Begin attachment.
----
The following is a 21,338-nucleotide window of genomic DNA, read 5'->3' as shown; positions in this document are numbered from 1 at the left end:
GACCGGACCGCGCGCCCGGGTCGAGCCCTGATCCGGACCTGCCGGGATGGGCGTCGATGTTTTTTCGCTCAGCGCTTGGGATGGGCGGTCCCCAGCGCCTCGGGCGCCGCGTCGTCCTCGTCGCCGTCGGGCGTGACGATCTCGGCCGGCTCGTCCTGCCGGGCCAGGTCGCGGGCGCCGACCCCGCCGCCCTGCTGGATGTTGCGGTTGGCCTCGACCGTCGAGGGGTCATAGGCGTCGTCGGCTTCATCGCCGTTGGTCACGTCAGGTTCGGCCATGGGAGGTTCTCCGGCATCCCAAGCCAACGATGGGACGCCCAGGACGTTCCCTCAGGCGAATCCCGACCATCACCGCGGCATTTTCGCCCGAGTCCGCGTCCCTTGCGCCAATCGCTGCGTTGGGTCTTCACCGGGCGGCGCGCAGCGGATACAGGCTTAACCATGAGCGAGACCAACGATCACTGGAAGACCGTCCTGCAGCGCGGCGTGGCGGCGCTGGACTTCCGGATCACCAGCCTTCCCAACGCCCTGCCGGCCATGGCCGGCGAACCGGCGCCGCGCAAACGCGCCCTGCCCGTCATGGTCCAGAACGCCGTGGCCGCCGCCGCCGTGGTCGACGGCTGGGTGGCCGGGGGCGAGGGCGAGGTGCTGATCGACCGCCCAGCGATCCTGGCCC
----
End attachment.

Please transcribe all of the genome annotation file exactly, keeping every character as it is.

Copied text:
The following is a 21,338-nucleotide window of genomic DNA, read 5'->3' as shown; positions in this document are numbered from 1 at the left end:
GACCGGACCGCGCGCCCGGGTCGAGCCCTGATCCGGACCTGCCGGGATGGGCGTCGATGTTTTTTCGCTCAGCGCTTGGGATGGGCGGTCCCCAGCGCCTCGGGCGCCGCGTCGTCCTCGTCGCCGTCGGGCGTGACGATCTCGGCCGGCTCGTCCTGCCGGGCCAGGTCGCGGGCGCCGACCCCGCCGCCCTGCTGGATGTTGCGGTTGGCCTCGACCGTCGAGGGGTCATAGGCGTCGTCGGCTTCATCGCCGTTGGTCACGTCAGGTTCGGCCATGGGAGGTTCTCCGGCATCCCAAGCCAACGATGGGACGCCCAGGACGTTCCCTCAGGCGAATCCCGACCATCACCGCGGCATTTTCGCCCGAGTCCGCGTCCCTTGCGCCAATCGCTGCGTTGGGTCTTCACCGGGCGGCGCGCAGCGGATACAGGCTTAACCATGAGCGAGACCAACGATCACTGGAAGACCGTCCTGCAGCGCGGCGTGGCGGCGCTGGACTTCCGGATCACCAGCCTTCCCAACGCCCTGCCGGCCATGGCCGGCGAACCGGCGCCGCGCAAACGCGCCCTGCCCGTCATGGTCCAGAACGCCGTGGCCGCCGCCGCCGTGGTCGACGGCTGGGTGGCCGGGGGCGAGGGCGAGGTGCTGATCGACCGCCCAGCGATCCTGGCCC